How long does milk last? Is it possible to extend the shelf-life of milk without compromising on food safety and freshness? We’ve teamed up with our Senior Scientist Yinghua Xiao to find out. He specialises in microbiology, food safety and dairy shelf-life.
You’re standing in front of the refrigerator, nose deep in a carton of milk, praying it isn’t as old as you think it is and hoping you aren’t met with the scent of spoilage.
Haven’t we all been there? Forced to drink our morning coffee without milk, or left the cereal dry in the bowl. The truth is… milk doesn’t last forever.
Besides offering important nutrients, milk is also a living product – like all fresh foods are - that contains microbes and bacteria which will make it perish over time. However, how long that process takes depends on how the milk is handled from farm to fridge.
What is fresh milk?
First of all, it’s worth noting that there is no official definition of what “fresh milk” is. “Fresh milk” refers to many different types of milk and there is no one fresh milk process as such. Fresh milk comes in many varieties including full-fat milk, skimmed milk, lactose-free milk and the list goes on.
The definition of freshness ultimately comes down to what consumers perceive as “fresh”.
For a lot of Scandinavians, “fresh milk” is milk delivered and consumed 24-72 hours after being milked at the farm whereas consumers in Germany, the UK or the Middle East perceive milk as fresh for more than a week.
What all of these different types of milk have in common though, is that they are all pasteurised.
This means that the milk has been heated for at least 15 seconds at 72 degrees and rapidly cooled back down to make sure there is no harmful bacteria in the milk and it’s safe to consume. Pasteurised milk has a shelf-life of 5-10 days unopened (In European markets up to 14 days).
But actually… the process of producing safe and fresh milk starts already at the farm. High quality raw milk is essential to ensure a milk with a shelf-life of 5-10 days.
In Arla, we have a unique quality programme called Arlagården®, which sets high standards for how our milk should be produced. All of our farmer owners have committed to these.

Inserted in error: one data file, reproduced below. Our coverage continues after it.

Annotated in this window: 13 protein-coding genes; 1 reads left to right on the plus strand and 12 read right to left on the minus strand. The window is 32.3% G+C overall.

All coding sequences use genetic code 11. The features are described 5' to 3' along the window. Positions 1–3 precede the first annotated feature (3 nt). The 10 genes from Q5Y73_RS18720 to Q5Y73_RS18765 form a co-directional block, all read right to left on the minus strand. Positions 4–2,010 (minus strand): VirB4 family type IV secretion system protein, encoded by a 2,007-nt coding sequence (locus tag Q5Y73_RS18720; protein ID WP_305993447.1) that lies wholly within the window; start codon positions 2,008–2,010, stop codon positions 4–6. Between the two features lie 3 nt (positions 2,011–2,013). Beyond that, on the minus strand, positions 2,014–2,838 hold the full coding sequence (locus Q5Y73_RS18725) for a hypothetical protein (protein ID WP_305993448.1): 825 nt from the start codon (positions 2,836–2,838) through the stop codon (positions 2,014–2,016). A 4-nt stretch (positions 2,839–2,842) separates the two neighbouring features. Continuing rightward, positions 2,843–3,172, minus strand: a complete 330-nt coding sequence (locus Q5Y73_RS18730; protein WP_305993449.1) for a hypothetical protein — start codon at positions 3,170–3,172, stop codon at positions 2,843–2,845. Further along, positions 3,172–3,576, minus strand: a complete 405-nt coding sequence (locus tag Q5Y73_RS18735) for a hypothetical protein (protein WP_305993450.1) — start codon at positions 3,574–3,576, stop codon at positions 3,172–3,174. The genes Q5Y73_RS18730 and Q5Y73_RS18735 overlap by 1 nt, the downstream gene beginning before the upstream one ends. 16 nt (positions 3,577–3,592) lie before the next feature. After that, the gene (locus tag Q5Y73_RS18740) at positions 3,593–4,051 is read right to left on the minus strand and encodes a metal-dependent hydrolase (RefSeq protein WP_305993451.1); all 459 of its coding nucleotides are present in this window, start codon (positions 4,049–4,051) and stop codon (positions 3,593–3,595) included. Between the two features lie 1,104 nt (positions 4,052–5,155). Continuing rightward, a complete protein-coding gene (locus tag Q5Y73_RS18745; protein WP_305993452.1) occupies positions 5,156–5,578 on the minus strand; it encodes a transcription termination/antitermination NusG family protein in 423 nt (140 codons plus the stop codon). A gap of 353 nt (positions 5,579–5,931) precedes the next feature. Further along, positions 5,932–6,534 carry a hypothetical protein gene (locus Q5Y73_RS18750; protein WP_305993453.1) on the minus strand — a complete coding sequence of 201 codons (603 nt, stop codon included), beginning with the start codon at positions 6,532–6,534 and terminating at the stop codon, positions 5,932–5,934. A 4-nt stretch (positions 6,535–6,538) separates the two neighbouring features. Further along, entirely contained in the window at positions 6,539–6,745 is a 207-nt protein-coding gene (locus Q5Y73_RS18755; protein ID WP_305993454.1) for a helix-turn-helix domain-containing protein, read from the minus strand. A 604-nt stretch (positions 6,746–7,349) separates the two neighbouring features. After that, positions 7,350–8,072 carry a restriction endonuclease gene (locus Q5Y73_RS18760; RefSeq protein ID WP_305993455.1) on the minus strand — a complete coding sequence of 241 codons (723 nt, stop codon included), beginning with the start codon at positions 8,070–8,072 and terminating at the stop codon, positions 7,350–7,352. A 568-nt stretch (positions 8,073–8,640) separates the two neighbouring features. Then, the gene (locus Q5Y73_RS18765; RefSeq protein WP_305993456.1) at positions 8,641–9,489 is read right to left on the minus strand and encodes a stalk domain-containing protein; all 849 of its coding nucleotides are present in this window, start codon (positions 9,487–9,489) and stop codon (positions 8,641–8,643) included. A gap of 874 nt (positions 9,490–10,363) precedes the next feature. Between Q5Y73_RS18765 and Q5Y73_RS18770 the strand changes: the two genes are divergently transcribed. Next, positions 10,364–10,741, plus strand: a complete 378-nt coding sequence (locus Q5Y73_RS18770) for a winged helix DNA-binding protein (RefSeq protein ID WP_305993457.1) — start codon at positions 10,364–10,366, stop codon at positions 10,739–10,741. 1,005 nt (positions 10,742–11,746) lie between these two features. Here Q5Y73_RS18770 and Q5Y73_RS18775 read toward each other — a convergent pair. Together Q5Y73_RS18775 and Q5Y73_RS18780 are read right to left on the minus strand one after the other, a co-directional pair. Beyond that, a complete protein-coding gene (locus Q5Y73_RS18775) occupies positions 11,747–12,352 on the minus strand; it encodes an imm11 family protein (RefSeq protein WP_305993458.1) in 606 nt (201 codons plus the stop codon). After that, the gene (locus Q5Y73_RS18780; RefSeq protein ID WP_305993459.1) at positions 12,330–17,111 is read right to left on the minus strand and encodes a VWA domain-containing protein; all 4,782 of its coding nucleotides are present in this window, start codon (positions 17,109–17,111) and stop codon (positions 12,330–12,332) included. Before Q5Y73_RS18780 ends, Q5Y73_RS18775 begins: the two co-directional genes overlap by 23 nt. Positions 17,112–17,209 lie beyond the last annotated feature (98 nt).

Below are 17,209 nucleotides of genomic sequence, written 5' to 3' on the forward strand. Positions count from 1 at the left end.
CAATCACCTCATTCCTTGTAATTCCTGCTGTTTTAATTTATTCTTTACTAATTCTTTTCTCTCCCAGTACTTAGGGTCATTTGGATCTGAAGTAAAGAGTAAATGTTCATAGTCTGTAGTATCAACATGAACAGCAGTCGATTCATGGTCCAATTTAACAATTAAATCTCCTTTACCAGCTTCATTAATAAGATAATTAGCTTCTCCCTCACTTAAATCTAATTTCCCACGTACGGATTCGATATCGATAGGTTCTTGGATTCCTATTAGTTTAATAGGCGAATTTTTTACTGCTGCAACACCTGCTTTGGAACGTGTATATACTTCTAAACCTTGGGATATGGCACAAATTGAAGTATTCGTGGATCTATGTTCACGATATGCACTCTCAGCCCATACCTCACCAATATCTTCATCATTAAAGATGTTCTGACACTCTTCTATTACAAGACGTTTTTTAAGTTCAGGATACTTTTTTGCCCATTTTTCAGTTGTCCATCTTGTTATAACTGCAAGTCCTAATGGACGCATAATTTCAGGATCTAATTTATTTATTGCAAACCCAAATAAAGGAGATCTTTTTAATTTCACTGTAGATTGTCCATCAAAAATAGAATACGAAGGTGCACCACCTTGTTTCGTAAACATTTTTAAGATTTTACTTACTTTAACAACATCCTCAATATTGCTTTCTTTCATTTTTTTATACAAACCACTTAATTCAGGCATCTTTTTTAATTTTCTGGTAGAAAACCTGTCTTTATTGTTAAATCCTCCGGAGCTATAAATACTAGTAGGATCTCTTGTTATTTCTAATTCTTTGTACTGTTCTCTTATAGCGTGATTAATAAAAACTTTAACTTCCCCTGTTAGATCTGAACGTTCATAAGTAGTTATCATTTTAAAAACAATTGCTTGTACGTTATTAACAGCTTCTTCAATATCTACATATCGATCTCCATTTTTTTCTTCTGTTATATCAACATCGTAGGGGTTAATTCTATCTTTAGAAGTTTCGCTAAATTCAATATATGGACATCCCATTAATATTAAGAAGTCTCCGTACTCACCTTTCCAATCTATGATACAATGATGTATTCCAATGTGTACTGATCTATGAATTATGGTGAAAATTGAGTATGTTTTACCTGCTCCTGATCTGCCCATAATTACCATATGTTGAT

How milk is kept cold from farm to fridge
After milking at the farm, the shelf-life relies on the milk being handled carefully and stored at the right temperatures from farm to fridge. This journey is also called “the cold chain”.
Scientist and food microbiologist, Yinghua Xiao explains how “the cold chain” works in this video:
One reoccurring item in the video above is the number “5”.
5 degrees Celsius.
If the milk is not kept at this temperature there is a bigger risk that the bacterial spores (the microbes that can survive pasteurisation but are inactive) – can grow and make the milk perish sooner. The recommendation for consumers is therefore always to store the milk in the fridge at 5 degrees Celsius as it is best preserved at this temperature.
In European markets, where the cold chain is well-established it is possible to produce a pasteurised milk with a shelf-life between 7-14 days.
What milk looks like if the cold chain is broken
Can you spot the difference between the two glasses of milk in the pictures below?
On the left-hand side, you see a glass of fresh milk which has been stored outside the fridge for five days. On the right-hand side, you see a glass of milk from the same carton, which has been stored in the fridge at 5 degrees Celsius for five days.
In other words, storing fresh milk at the right temperature is crucial to ensure its shelf-life, as it is with all fresh foods.